J. C. Chandor’s latest exploration of the psychological depths of America turns it’s attention to the after effects of lives spent in combat, fighting with the belief that the flag on your shoulder is absolves, and with memories that are hard to shake.
The script, written by Chandor and frequent Katheryn Bigelow contributor Mark Boal, focuses on a group of five former soldiers who come together to rob the house of Columbian drug lord Lorena who lives deep in the jungle along with all his money. As a well-executed plan starts to fall apart, the film moves smoothly from an average heist thriller into a more contemplative piece on on masculinity, PTSD and the seductive power of money.
Leading the motley crew is Santiago Garcia (Oscar Isaac), who works in his mother’s country of Columbia alongside a heavy-handed police force fighting the war on drugs. In other hands, this role could easily fall into the trap of being the “fall guy”, the straight character who simply exists to get the band back together. Isaac combines a sense of moral righteousness against Lorena with a desire to get something better from a life spent with a gun in his hand. The other men, Tom Davis (Ben Affleck in a somewhat subdued role), William Miller, (Charlie Hunnam), his brother Ben Miller (Garrett Hedlund) and Francisco Morales (Pedro Pascal), don’t need too much persuading to join Santiago, but without him there is no doubt they would have gone about working a series of meaningless jobs and fruitless and damaged relationships without ever planning to take something back.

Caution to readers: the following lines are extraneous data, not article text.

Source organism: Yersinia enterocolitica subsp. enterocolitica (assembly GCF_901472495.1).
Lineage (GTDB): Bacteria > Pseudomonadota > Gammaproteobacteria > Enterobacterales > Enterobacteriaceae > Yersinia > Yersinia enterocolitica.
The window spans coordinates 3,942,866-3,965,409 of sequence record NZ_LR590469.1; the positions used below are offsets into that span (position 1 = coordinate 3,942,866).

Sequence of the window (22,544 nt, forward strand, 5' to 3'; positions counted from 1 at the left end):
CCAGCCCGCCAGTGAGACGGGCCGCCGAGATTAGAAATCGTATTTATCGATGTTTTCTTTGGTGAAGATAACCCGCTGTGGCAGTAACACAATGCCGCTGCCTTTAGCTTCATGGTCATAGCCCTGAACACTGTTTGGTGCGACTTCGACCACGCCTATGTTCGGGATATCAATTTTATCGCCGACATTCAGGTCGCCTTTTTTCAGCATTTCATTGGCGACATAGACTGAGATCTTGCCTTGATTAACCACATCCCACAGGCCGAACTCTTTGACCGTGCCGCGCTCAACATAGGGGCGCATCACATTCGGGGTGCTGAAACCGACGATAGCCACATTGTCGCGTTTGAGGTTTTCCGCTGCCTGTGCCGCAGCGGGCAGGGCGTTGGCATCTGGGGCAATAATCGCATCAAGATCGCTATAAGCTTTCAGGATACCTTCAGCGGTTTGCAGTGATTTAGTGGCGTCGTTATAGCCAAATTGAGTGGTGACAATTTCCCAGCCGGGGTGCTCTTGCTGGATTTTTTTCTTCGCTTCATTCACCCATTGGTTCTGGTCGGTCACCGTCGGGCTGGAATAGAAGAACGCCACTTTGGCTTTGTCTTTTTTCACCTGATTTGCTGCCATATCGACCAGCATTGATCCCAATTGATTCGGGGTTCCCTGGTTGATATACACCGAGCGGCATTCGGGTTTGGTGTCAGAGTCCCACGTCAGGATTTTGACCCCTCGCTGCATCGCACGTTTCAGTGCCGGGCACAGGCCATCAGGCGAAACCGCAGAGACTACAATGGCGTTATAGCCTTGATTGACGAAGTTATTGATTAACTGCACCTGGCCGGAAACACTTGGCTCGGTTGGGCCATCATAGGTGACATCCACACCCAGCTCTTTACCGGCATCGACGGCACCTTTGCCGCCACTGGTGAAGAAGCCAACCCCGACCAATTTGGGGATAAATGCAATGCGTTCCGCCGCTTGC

Something interesting happens about a third of the way through the film. The heist is done, the men have more money than they ever dreamed possible, and are flying towards the ocean and the rest of their lives. Then, they crash, dragged down – literally – by greed and land with a bang in reality. No longer are they men with millions, but back to being five soldiers trekking through the unfriendly terrain with a mission to complete. Chandor and cinematographer Roman Vasyanov capture both the lush verdant jungles and the unfriendly wastelands of the Andes – acres of green stretch out with a single highway weaving elegantly through the trees, later they are struggling up a single track path high in the mountains, on the verge of slipping at every moment.
All five actors put in strong performances and there is a definite chemistry between them which allows for arguments and jokes to land without ever feeling forced – there is the sense of a true bond that they all share – something that can never be replicated outside of the combat conditions.
There’s something interesting to be written here on American imperialism in South America, and the connections between US-backed destabilisation and narcos, but I’m not the right person to write about it. From my own interests, it’s also nice to see Spanish being spoken – and subtitled – in a high-budget genre film without simply being used a lazy shorthand for – as languages other than English so often are – as a simply Us v Them indicator.
If you go into this expecting a simply high octane shootout, you’ll be disappointed, because Triple Frontier manages to offer so much more.